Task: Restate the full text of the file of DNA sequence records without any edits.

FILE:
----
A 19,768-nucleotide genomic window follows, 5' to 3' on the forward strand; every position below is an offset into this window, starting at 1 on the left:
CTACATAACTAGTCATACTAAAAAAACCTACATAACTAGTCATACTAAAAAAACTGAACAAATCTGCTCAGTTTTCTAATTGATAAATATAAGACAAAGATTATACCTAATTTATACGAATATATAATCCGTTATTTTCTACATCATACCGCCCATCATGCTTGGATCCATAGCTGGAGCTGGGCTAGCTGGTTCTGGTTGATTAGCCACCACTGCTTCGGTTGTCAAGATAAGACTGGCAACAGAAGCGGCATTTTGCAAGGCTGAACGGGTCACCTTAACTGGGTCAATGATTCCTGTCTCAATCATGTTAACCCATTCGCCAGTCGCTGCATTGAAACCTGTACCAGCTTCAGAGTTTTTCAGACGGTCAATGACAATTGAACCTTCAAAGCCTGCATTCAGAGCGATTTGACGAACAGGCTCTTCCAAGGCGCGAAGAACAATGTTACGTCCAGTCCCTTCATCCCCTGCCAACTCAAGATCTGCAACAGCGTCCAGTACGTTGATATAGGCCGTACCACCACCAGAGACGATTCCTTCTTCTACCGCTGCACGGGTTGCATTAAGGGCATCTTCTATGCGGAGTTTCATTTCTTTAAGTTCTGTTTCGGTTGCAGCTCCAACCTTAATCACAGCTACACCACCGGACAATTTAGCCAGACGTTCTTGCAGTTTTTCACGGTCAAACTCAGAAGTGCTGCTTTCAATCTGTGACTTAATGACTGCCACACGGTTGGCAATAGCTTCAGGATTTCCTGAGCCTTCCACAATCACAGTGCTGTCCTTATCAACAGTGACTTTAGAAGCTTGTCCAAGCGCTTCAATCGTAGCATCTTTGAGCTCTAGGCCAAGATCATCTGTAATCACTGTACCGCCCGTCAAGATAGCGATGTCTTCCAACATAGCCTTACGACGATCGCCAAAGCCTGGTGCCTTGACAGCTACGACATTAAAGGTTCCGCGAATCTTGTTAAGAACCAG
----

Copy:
A 19,768-nucleotide genomic window follows, 5' to 3' on the forward strand; every position below is an offset into this window, starting at 1 on the left:
CTACATAACTAGTCATACTAAAAAAACCTACATAACTAGTCATACTAAAAAAACTGAACAAATCTGCTCAGTTTTCTAATTGATAAATATAAGACAAAGATTATACCTAATTTATACGAATATATAATCCGTTATTTTCTACATCATACCGCCCATCATGCTTGGATCCATAGCTGGAGCTGGGCTAGCTGGTTCTGGTTGATTAGCCACCACTGCTTCGGTTGTCAAGATAAGACTGGCAACAGAAGCGGCATTTTGCAAGGCTGAACGGGTCACCTTAACTGGGTCAATGATTCCTGTCTCAATCATGTTAACCCATTCGCCAGTCGCTGCATTGAAACCTGTACCAGCTTCAGAGTTTTTCAGACGGTCAATGACAATTGAACCTTCAAAGCCTGCATTCAGAGCGATTTGACGAACAGGCTCTTCCAAGGCGCGAAGAACAATGTTACGTCCAGTCCCTTCATCCCCTGCCAACTCAAGATCTGCAACAGCGTCCAGTACGTTGATATAGGCCGTACCACCACCAGAGACGATTCCTTCTTCTACCGCTGCACGGGTTGCATTAAGGGCATCTTCTATGCGGAGTTTCATTTCTTTAAGTTCTGTTTCGGTTGCAGCTCCAACCTTAATCACAGCTACACCACCGGACAATTTAGCCAGACGTTCTTGCAGTTTTTCACGGTCAAACTCAGAAGTGCTGCTTTCAATCTGTGACTTAATGACTGCCACACGGTTGGCAATAGCTTCAGGATTTCCTGAGCCTTCCACAATCACAGTGCTGTCCTTATCAACAGTGACTTTAGAAGCTTGTCCAAGCGCTTCAATCGTAGCATCTTTGAGCTCTAGGCCAAGATCATCTGTAATCACTGTACCGCCCGTCAAGATAGCGATGTCTTCCAACATAGCCTTACGACGATCGCCAAAGCCTGGTGCCTTGACAGCTACGACATTAAAGGTTCCGCGAATCTTGTTAAGAACCAG